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Mass of the "observable" universe is about 10 to the power of 53. However, the answer of your question would be irrelevant, since what we have observed and measured is practically from the past. For example, the measured mass of a star in 1 billion light years from earth has added up to the calculation to get the "10 to the power of 53" ...


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First off, if the wire is "ideal" the answer is undefined. The ideal models provide no solution if you try to solve them. What actually happens is defined by the non-ideal aspects of the system. The magnetic field collapsing causes back-EMF, which induces a voltage on the wire. In small voltage cases, this ends up turning the wire into an ...


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This is the complex wave equation, $$ e^{\boldsymbol{i} z} = \cos z + \boldsymbol{i}\sin z $$ With $z=-\omega t$ Note, the imaginary unit $\boldsymbol{i}$ is missing in what you wrote. They are just saying that the solution being sought is a plane wave.


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Does this particle emit radiation? Yes. G. Smith explained this in detail in his reply. If so, where this energy comes from? The usual answer is that the spin of the particle is responsible for the deflection. If you dig a little deeper, a chain of events becomes visible. The important point here is to understand that electrons are not only charges with ...


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There will be a spark between the cut ends and the energy goes into the heat, light, and bang associated with the spark.


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The electric field of neighboring rays do not interfere. The electric field exists at a point. Every point in space has an electric field associated with it, that field characterized by direction and magnitude, or by components in "E-filed space" $E_x,\,E_y,\,E_z$. The arrows used to illustrate an electric field at a point have a serious ...


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Yes, it radiates. The energy of the radiation comes from the kinetic energy of the particle, which would decrease unless some kind of electric field causes the particle not to slow down. The force tending to slow down the particle is called “radiation reaction”. If the particle slows down, the trajectory is a spiral rather than a circle. For non-relativistic ...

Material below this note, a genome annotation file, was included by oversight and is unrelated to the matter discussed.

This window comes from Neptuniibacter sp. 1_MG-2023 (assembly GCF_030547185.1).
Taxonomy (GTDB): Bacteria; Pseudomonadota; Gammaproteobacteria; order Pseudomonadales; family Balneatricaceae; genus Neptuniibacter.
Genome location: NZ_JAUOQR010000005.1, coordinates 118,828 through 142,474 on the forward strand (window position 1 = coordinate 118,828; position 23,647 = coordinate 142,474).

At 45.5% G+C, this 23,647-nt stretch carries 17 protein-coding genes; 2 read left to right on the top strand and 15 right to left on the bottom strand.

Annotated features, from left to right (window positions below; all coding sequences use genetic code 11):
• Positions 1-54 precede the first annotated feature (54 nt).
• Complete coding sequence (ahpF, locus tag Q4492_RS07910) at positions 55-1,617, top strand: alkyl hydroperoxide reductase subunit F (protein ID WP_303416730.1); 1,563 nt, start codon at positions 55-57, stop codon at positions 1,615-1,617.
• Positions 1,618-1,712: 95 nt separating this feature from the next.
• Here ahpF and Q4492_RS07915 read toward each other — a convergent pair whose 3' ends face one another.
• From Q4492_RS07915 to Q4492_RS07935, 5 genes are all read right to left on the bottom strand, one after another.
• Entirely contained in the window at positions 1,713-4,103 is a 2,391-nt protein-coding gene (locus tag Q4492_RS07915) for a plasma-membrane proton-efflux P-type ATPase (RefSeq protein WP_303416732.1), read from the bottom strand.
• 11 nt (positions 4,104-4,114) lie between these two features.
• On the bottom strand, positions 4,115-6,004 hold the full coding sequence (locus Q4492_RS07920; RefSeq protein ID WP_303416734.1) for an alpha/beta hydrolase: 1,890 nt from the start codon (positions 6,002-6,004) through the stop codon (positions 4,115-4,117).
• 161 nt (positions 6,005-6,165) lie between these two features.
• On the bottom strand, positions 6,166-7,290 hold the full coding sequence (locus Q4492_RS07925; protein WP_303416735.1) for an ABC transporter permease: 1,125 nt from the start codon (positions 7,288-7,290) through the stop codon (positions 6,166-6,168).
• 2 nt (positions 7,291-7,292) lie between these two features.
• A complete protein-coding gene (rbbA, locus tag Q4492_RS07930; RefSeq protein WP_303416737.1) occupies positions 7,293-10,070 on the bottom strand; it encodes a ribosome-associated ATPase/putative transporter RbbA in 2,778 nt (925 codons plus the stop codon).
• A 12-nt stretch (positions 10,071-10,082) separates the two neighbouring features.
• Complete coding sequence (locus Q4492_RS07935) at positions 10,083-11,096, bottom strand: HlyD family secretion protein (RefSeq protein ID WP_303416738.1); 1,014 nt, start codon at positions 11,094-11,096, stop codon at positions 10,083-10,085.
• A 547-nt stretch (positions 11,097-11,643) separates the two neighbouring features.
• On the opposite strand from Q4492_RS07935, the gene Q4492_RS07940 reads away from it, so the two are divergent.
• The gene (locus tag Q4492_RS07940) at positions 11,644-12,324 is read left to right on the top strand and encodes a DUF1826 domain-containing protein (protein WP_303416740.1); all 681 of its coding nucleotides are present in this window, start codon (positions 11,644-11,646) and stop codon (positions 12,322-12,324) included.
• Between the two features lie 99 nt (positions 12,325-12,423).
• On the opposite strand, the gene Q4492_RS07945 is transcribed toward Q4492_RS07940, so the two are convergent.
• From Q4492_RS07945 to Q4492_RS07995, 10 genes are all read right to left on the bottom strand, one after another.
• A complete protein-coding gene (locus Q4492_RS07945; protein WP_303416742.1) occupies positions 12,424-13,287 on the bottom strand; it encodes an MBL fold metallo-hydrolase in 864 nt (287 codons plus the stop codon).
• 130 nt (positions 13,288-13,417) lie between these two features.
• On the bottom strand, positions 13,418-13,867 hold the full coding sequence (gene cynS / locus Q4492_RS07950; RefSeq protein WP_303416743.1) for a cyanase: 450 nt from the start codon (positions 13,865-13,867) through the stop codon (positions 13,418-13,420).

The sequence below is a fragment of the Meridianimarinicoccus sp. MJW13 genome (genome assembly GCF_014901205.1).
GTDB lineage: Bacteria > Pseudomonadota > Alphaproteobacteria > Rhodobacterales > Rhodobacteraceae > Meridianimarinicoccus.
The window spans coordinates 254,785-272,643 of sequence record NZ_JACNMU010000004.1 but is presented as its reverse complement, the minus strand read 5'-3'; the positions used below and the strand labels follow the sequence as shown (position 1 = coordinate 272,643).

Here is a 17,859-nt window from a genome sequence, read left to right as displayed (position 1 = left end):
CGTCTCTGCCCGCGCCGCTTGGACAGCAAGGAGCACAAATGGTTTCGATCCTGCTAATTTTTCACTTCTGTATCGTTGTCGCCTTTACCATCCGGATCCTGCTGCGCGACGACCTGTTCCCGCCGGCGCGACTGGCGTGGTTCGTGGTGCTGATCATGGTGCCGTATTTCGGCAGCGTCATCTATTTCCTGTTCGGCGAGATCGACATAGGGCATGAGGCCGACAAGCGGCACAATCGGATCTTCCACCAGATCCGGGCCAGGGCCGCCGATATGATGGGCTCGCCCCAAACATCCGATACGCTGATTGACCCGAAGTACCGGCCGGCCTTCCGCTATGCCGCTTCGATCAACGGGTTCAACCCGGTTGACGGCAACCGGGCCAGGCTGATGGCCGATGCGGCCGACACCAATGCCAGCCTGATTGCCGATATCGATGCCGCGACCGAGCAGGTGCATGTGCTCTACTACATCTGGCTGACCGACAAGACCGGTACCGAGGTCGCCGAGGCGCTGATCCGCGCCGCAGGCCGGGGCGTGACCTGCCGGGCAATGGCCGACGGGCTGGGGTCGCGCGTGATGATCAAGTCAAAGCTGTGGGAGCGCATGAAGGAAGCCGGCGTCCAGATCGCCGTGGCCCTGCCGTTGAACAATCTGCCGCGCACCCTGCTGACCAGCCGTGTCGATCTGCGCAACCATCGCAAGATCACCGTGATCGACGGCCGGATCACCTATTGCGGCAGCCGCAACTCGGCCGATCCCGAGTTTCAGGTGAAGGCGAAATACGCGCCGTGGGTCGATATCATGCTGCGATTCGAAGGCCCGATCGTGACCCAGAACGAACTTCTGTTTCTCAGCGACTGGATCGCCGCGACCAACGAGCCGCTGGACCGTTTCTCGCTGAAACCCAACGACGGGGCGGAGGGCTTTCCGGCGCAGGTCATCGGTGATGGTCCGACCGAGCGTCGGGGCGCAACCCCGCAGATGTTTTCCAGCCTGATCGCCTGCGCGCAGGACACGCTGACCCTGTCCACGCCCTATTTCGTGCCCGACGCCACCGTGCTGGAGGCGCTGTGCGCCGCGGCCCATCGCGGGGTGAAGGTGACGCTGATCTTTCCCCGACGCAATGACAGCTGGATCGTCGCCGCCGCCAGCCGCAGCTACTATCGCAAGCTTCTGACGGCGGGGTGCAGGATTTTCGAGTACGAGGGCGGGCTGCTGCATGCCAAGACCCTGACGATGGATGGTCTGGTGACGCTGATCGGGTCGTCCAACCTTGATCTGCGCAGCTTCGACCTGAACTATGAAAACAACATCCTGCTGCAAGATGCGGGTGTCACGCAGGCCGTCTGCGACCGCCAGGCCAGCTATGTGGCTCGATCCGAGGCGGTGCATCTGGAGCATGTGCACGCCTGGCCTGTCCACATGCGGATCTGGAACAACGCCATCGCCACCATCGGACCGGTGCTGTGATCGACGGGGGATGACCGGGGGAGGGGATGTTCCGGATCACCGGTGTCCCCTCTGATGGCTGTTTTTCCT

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Firstly, if the objects are made of the same material but are different colours then presumably they are painted or dyed or otherwise surface-pigmented. If that is the case then, unless the paint is very thin, the absorption of IR radiation will depend more on the paint than on the underlying material. Different paints can have very different absorption (...


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Since the electrons arriving at the screen would tend to give it a negative charge which might repel or distort the arriving beam, there may be a need to connect it (as in your second diagram) to a circuit providing a potential which would minimize its affect on the beam.


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The refractive index is defined as the reduction of the phase velocity of light in a medium: $$ n = \frac{c}{v}. $$ In this sense light in a medium travels "slower" - because its velocity is smaller. One should however keep in mind that here we are talking about the phase velocity, which relates the length of the electromagentic wave with its ...


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But in this frame, a stationary charge on the earth does indeed accelerate, meaning that it should radiate. So why don't we observe that stationary charges in gravitational fields, like that of the earth, radiate electromagnetic radiation? Three observations: in the free-falling frame, the earth-bound charge is moving with almost constant acceleration. ...


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This is the answer I have given in The Large and the Small The paradox concerning the radiation of a charge in a gravitational field can be resolved using either classical electromagnetism or in quantum electrodynamics. The resolution in quantum electrodynamics is interesting because it shows directly that so-called “virtual” photons can be observable. The ...


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A lens deflects light rays, bringing them to a focus. A gravitational lens is typically a galaxy or cluster of galaxies. A galaxy typically has trillions of stars. The sun deflects light rays a little. See How the Sun Warps Starlight, or Gravitational deflection of light. A ray that skims its surface is deflected by about 1.8 arcsec. These rays would come to ...